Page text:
Today’s Google Doodle Celebrates Trailblazing Chemist Asima Chatterjee

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Every Google Doodle that graces the search engine’s homepage includes clues as to the person or event being celebrated, but today’s hints are especially beautiful. Google is honoring Asima Chatterjee, a woman whose plant-focused research had a major impact on modern day cancer treatments.

Head to the site today, and you’ll see a green-tinged illustration of a bespectacled Chatterjee. Her hair is composed of leaves, and she is surrounded by hexagonal structures spelling out Google. If those shapes look like the kinds you remember from your high school organic chemistry class, your memory has served you well.

Chatterjee began studying chemistry in India in the early 1900s, at a time when few women worked in the field. According to the Indian National Science Academy, Chatterjee’s mother was her strongest advocate, supporting her daughter’s entrance to a coed university despite objections from fellow family members. After earning her undergraduate degree in organic chemistry, Chatterjee went on to become the first Indian woman to earn a Doctorate of Science. She picked up many prestigious medals and awards for her papers along the way.

Her most notable contributions to the field came from her interest in natural plants — hence, the leaves in her hair in today’s Doodle. Chatterjee studied the structural components of indigenous Indian plants, looking for ways to use them in medicine. She worked on treatments for malaria and epilepsy, but according to the Google Doodle Blog, her most well-recognized work focused on the Vinca Alkaloids that came from the Madagascar periwinkle plant. These have been used in cancer drugs to fight the spread of cancer cells.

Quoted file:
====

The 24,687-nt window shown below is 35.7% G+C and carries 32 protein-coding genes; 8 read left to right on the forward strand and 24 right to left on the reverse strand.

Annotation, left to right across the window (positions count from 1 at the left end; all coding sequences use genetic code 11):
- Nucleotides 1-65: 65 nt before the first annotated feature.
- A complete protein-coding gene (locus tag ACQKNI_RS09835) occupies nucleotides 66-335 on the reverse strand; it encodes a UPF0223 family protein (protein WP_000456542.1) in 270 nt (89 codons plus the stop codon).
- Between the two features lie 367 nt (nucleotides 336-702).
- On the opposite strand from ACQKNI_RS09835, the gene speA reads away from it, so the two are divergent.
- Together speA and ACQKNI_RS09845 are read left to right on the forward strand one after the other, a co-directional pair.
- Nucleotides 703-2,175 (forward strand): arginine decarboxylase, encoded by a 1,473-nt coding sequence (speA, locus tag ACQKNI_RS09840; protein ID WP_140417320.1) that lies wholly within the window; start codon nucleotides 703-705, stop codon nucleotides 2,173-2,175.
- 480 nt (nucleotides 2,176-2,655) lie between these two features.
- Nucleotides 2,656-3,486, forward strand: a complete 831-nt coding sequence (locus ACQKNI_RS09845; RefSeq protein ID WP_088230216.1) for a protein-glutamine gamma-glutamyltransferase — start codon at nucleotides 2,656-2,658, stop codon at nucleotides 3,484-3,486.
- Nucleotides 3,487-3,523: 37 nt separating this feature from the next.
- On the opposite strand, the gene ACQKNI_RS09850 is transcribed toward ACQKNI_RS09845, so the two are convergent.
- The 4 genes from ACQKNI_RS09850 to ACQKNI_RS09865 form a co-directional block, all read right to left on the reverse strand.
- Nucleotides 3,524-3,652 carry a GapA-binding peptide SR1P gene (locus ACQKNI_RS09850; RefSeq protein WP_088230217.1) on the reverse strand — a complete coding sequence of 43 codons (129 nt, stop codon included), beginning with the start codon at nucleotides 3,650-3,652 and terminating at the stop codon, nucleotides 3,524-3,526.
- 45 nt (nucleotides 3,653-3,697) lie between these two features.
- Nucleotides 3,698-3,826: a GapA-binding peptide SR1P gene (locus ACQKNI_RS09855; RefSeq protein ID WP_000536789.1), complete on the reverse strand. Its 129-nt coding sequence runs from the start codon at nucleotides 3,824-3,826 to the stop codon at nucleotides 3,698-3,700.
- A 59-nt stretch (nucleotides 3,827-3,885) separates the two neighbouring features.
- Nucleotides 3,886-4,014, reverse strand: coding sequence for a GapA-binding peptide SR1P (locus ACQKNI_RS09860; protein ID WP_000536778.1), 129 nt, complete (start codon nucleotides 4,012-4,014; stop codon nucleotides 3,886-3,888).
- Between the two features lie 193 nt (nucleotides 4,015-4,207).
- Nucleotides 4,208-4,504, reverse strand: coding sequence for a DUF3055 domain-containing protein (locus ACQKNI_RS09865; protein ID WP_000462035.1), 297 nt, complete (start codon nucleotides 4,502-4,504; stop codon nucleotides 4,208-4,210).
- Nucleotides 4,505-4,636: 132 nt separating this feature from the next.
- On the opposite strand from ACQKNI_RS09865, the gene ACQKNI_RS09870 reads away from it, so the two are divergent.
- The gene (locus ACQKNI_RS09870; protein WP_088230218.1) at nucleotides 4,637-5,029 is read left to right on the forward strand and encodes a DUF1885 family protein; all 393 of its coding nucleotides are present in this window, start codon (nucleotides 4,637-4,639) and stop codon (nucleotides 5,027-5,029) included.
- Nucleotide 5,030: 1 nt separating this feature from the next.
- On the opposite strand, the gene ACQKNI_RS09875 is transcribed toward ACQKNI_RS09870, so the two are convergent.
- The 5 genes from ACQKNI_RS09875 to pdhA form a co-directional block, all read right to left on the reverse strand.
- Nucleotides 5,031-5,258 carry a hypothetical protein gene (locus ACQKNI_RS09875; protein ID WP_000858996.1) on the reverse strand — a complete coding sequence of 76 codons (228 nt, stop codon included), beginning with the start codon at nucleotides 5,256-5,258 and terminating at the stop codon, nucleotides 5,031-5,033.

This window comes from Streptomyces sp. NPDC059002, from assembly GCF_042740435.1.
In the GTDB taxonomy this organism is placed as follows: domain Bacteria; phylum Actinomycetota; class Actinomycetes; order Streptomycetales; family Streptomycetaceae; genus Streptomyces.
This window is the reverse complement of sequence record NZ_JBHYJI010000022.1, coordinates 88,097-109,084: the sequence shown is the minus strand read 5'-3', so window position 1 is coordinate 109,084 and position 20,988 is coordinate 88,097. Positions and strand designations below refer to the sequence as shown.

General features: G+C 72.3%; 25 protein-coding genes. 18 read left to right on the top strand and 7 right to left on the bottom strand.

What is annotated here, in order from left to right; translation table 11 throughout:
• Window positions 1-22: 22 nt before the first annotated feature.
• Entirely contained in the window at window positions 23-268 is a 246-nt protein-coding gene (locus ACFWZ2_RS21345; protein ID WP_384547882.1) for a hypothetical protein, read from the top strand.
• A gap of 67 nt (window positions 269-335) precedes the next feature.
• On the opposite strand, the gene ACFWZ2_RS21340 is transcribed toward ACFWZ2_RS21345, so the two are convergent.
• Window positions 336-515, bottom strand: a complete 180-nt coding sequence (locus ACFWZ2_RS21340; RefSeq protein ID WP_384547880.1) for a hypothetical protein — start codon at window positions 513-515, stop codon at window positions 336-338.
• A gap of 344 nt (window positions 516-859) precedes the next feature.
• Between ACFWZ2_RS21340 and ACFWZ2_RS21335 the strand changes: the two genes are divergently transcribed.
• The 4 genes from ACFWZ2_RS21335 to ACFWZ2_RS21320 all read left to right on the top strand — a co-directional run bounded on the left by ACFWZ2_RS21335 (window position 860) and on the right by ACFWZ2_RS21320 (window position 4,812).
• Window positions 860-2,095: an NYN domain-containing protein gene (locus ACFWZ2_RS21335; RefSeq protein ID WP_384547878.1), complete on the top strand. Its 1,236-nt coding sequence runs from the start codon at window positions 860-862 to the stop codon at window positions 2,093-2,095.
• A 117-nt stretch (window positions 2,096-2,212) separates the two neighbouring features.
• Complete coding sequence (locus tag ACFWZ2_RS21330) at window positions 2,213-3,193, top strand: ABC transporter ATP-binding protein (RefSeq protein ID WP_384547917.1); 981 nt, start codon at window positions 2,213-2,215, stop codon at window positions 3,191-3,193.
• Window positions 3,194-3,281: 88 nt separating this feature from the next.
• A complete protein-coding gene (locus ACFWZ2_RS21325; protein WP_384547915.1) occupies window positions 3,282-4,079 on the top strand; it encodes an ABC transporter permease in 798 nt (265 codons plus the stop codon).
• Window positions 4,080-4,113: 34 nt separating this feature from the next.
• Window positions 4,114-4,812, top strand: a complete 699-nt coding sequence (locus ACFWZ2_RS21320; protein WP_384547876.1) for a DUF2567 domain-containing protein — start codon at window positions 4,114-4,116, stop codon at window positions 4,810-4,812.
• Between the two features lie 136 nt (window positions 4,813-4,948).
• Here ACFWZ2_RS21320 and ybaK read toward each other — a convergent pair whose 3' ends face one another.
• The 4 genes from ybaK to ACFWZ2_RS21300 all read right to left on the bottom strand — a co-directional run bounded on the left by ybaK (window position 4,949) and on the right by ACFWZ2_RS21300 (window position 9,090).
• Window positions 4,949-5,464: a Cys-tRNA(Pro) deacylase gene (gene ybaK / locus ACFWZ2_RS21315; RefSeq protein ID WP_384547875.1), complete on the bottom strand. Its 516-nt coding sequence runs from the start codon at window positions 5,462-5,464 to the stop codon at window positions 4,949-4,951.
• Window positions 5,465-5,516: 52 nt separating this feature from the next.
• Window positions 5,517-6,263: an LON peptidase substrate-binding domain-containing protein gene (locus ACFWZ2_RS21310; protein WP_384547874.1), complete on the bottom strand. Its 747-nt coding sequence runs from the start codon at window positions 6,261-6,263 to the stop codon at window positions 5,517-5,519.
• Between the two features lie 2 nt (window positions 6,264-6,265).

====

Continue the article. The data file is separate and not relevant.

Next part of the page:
In addition to her own research, Chatterjee also supported female students throughout her career: In 1940, she founded the chemistry department at India’s Lady Brabourne College.

Chatterjee passed away in 2006 at the age of 89. She would have been 100 years old today, September 23. Head to Google’s Arts and Culture site to read more about the trailblazing chemist.


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